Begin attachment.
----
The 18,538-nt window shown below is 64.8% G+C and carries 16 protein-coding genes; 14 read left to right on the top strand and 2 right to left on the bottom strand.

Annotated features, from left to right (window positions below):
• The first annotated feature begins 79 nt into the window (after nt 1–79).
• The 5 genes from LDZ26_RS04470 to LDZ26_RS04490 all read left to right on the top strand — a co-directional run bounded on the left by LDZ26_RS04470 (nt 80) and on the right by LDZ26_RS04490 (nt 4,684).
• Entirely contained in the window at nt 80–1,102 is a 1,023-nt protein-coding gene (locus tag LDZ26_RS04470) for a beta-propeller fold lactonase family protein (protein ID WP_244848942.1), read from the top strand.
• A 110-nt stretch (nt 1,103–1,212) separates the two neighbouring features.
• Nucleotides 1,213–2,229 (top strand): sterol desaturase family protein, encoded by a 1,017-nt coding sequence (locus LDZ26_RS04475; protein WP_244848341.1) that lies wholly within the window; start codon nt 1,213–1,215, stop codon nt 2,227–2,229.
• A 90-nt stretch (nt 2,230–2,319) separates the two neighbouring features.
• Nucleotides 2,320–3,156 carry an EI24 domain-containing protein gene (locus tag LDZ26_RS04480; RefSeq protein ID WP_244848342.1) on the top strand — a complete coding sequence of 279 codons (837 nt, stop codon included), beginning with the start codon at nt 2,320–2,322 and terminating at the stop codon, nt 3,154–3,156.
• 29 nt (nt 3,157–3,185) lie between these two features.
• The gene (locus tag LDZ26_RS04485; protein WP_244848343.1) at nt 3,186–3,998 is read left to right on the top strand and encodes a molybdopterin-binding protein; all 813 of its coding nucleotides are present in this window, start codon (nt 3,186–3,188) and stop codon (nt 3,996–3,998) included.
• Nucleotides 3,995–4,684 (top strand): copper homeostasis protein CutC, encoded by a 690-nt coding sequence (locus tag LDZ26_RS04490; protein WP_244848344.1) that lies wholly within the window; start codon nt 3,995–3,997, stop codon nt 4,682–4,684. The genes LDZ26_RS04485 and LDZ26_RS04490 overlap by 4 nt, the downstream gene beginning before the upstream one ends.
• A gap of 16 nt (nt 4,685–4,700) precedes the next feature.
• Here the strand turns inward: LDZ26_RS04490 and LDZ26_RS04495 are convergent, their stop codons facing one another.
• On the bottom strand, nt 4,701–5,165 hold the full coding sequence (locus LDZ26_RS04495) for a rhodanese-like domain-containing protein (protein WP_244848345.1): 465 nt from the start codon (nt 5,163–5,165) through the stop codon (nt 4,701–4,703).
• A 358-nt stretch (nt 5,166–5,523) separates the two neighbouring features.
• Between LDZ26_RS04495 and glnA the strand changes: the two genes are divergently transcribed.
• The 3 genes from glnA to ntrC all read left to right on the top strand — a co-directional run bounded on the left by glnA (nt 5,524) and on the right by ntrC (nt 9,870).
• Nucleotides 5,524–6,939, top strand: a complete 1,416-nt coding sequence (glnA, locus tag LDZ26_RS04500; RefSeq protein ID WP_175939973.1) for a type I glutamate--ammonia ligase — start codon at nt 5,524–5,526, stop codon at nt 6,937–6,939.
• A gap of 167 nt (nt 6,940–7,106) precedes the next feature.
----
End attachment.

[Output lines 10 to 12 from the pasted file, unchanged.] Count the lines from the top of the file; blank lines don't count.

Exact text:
• 29 nt (nt 3,157–3,185) lie between these two features.
• The gene (locus tag LDZ26_RS04485; protein WP_244848343.1) at nt 3,186–3,998 is read left to right on the top strand and encodes a molybdopterin-binding protein; all 813 of its coding nucleotides are present in this window, start codon (nt 3,186–3,188) and stop codon (nt 3,996–3,998) included.
• Nucleotides 3,995–4,684 (top strand): copper homeostasis protein CutC, encoded by a 690-nt coding sequence (locus tag LDZ26_RS04490; protein WP_244848344.1) that lies wholly within the window; start codon nt 3,995–3,997, stop codon nt 4,682–4,684. The genes LDZ26_RS04485 and LDZ26_RS04490 overlap by 4 nt, the downstream gene beginning before the upstream one ends.